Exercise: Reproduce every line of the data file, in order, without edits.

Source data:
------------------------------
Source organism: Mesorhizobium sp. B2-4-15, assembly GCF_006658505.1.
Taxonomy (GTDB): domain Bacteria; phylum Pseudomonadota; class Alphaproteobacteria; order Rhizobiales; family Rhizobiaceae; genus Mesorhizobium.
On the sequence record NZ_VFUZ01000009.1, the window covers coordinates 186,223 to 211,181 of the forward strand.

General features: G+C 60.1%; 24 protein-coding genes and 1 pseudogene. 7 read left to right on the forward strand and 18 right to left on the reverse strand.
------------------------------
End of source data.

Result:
Source organism: Mesorhizobium sp. B2-4-15, assembly GCF_006658505.1.
Taxonomy (GTDB): domain Bacteria; phylum Pseudomonadota; class Alphaproteobacteria; order Rhizobiales; family Rhizobiaceae; genus Mesorhizobium.
On the sequence record NZ_VFUZ01000009.1, the window covers coordinates 186,223 to 211,181 of the forward strand.

General features: G+C 60.1%; 24 protein-coding genes and 1 pseudogene. 7 read left to right on the forward strand and 18 right to left on the reverse strand.